Addressing these issues may be the easiest way to rule out the problem causing your cat to pee all over your house.
Stress or anxiety in the environment
A cat who is stressed out or anxious – for any reason – may pee all over the house. While some humans might think that this is “revenge peeing” or your cat holding a grudge, but it actually isn’t anything like that.
A cat that is stressed out, perhaps due to changes in the home environment, can forget the routine of doing their business in the litter box or legitimately have troubles holding their bladder until they can get there.
There are several reasons your cat may be feeling stressed or anxious in your home, including
- Getting a new pet
- Losing a pet they’re used to having around
- Having a baby
- A change in your routine – are you suddenly working from home more or out of the house at different times?
- New, frequent visitors to your home
Having a new pet or baby come into the home can make your cat feel like their territory is being invaded. Additionally new pets or babies can make a lot of unexpected noises, and that may stress out your cat if he is used to having a quiet home.
Further, a change in routine can make cats nervous. Cats like structure and routine, so they may pee all over the house until they are comfortable with their home structure again.
If this is the reason your cat is peeing everywhere in your home, your vet can help with behavioural modifications or even a medication to help your cat relax a little bit.
If your cat had an accident once in an area of the house then they may associate that area with peeing all the time. If this is the case, then you will want to make sure you clean up any accidents completely to discourage them from continuing to do so.
Even if you steam clean your rugs to get the urine smell and stains out, your cat can still smell where they peed previously. There are some cleaning products you can purchase that are specifically designed to remove pet odour to neutralize the smell. This can help retrain your cat to make sure they are using the litter box instead of peeing around the house.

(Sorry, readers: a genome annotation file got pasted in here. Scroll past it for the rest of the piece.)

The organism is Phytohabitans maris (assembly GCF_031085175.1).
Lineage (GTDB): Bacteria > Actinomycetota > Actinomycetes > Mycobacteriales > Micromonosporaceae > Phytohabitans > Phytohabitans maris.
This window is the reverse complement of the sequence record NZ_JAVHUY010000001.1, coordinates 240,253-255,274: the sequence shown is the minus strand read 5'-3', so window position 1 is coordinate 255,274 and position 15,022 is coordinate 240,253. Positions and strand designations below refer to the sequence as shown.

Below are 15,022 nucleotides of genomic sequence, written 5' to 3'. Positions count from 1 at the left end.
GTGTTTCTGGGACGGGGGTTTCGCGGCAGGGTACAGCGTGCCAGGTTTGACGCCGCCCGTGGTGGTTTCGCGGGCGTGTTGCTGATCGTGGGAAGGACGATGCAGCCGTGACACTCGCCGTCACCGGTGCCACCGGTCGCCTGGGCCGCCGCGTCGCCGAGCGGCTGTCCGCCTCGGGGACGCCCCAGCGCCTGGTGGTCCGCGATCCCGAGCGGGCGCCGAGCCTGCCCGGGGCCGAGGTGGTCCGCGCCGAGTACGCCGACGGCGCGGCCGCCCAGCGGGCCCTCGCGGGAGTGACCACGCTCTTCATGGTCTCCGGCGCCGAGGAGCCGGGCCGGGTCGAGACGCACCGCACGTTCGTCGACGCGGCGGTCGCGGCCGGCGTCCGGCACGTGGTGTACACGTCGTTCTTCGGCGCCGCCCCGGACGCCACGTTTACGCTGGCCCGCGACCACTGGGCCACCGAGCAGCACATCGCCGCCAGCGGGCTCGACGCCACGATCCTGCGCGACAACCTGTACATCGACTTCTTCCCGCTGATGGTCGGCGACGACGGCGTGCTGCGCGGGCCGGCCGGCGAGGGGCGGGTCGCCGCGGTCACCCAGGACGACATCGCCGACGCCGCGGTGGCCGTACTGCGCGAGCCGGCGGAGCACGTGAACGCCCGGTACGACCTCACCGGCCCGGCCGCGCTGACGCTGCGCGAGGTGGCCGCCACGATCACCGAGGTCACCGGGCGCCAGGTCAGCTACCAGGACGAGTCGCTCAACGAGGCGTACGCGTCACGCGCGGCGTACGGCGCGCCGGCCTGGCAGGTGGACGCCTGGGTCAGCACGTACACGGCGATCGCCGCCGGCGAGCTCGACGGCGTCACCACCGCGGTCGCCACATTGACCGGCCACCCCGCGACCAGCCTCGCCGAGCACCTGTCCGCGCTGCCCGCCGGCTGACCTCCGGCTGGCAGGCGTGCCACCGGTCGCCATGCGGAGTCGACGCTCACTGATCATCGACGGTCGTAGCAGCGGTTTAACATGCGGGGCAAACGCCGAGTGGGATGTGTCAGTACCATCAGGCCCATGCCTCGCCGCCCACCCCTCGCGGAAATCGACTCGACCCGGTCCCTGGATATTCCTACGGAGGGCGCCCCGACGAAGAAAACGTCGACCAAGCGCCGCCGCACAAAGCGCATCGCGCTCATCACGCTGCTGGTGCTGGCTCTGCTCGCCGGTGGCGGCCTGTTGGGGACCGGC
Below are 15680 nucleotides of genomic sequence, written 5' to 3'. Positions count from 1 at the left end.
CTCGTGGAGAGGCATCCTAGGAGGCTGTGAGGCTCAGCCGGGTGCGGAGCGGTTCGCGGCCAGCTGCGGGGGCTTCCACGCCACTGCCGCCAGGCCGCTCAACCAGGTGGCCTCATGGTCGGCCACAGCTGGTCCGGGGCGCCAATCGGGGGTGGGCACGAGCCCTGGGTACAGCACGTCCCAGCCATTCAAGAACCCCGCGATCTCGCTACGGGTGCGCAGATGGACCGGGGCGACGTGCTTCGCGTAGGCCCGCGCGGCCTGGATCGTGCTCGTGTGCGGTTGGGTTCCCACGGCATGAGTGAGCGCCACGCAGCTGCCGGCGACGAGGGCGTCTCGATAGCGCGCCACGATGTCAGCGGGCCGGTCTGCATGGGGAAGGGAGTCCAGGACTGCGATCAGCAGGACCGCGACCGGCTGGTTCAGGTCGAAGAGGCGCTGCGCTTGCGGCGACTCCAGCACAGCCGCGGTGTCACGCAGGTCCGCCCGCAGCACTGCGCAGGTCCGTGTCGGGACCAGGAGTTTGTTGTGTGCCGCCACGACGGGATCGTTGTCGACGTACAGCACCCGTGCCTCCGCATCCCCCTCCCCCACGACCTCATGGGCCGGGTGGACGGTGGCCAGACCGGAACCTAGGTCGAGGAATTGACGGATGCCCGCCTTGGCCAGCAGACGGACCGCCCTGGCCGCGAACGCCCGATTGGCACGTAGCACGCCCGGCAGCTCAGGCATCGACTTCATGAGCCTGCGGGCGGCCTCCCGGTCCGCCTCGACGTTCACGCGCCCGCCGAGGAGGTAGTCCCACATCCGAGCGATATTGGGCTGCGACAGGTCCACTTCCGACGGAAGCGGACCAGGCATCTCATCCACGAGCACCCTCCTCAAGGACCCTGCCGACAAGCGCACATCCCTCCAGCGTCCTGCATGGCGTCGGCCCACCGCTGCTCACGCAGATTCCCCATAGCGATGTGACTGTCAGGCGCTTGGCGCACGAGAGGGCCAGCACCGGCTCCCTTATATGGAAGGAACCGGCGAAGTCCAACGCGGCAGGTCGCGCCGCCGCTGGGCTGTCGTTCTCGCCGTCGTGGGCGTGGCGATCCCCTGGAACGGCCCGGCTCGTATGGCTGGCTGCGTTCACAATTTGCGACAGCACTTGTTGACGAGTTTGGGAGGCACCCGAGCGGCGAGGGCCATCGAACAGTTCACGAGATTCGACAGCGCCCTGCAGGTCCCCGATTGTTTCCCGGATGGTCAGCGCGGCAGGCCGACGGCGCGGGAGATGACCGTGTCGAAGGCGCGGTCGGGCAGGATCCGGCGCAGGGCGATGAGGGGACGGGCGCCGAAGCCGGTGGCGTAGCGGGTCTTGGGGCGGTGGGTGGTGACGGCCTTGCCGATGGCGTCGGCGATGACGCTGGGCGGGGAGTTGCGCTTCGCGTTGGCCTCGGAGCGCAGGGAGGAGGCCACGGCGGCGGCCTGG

If you’re looking for a product to use to get the urine smell and stain out of your carpet, you can try something like Arm & Hammer Pet Stain and Odor Eliminator Plus OxiClean.
How to deter your cat from peeing in areas
There are certain scents you can place in areas of your home that help deter your cat from peeing there.
Some of these scents include
- Lavendar oil
- Citronella oil
- Orange oil (or even orange juice)
- Lemon oil (or juice)
- Peppermint oil
You can mix 20 drops of these essential oils with water and spray them in the area including furniture, walls, or even the floor. These oils are not harmful to your cat so you can use them to deter your cat from peeing there.
We love having our pets in our lives, but it is important they are house trained so that we can keep our homes clean and free of urine and feces. Training your cat to use the litter box means you know they’re going to be going to the bathroom in one spot and your house won’t smell.
If your cat is peeing around the house instead of in the litter box due to a change in the home environment or a change in your schedule then the good news is that it can be fixed.
It will take patience and some time to help determine exactly what is going to work for your cat: whether you change the litter back to the old brand, place the box in a place that’s easier for them to get to or maybe move it to an area of the house that they feel more comfortable in.
Once you figure out what it is that’s causing your cat to not use the litter box, you can work through it and make changes until you notice your cat is back to using the litter box.
It might take some time, and a few more accidents, until your cat is back to normal but you will get there.
If you know that nothing in your routine or home environment has changed and you’re completely cleaning up after your cat every time he pees elsewhere in the house then it’s important you make a vet appointment as soon as you can.